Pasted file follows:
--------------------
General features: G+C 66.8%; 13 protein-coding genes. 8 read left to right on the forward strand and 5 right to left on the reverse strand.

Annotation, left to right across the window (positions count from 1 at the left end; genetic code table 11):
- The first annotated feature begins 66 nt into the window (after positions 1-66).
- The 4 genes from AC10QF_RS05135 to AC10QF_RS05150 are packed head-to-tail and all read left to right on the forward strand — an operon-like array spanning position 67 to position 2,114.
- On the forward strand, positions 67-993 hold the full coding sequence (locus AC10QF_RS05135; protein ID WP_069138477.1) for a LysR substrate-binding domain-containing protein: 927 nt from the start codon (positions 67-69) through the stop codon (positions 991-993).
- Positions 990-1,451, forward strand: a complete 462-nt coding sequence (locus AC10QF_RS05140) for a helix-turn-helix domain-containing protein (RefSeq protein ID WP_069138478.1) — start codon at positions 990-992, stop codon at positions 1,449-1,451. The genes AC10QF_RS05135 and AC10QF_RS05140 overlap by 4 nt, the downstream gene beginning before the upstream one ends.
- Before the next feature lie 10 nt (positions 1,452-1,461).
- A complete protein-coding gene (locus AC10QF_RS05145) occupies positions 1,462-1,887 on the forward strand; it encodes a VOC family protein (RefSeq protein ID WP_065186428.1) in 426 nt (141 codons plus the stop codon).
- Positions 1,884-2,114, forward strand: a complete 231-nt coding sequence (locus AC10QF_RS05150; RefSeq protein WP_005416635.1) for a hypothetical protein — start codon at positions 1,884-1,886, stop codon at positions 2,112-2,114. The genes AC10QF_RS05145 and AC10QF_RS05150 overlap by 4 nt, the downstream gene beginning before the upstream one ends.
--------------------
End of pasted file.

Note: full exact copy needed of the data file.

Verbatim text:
General features: G+C 66.8%; 13 protein-coding genes. 8 read left to right on the forward strand and 5 right to left on the reverse strand.

Annotation, left to right across the window (positions count from 1 at the left end; genetic code table 11):
- The first annotated feature begins 66 nt into the window (after positions 1-66).
- The 4 genes from AC10QF_RS05135 to AC10QF_RS05150 are packed head-to-tail and all read left to right on the forward strand — an operon-like array spanning position 67 to position 2,114.
- On the forward strand, positions 67-993 hold the full coding sequence (locus AC10QF_RS05135; protein ID WP_069138477.1) for a LysR substrate-binding domain-containing protein: 927 nt from the start codon (positions 67-69) through the stop codon (positions 991-993).
- Positions 990-1,451, forward strand: a complete 462-nt coding sequence (locus AC10QF_RS05140) for a helix-turn-helix domain-containing protein (RefSeq protein ID WP_069138478.1) — start codon at positions 990-992, stop codon at positions 1,449-1,451. The genes AC10QF_RS05135 and AC10QF_RS05140 overlap by 4 nt, the downstream gene beginning before the upstream one ends.
- Before the next feature lie 10 nt (positions 1,452-1,461).
- A complete protein-coding gene (locus AC10QF_RS05145) occupies positions 1,462-1,887 on the forward strand; it encodes a VOC family protein (RefSeq protein ID WP_065186428.1) in 426 nt (141 codons plus the stop codon).
- Positions 1,884-2,114, forward strand: a complete 231-nt coding sequence (locus AC10QF_RS05150; RefSeq protein WP_005416635.1) for a hypothetical protein — start codon at positions 1,884-1,886, stop codon at positions 2,112-2,114. The genes AC10QF_RS05145 and AC10QF_RS05150 overlap by 4 nt, the downstream gene beginning before the upstream one ends.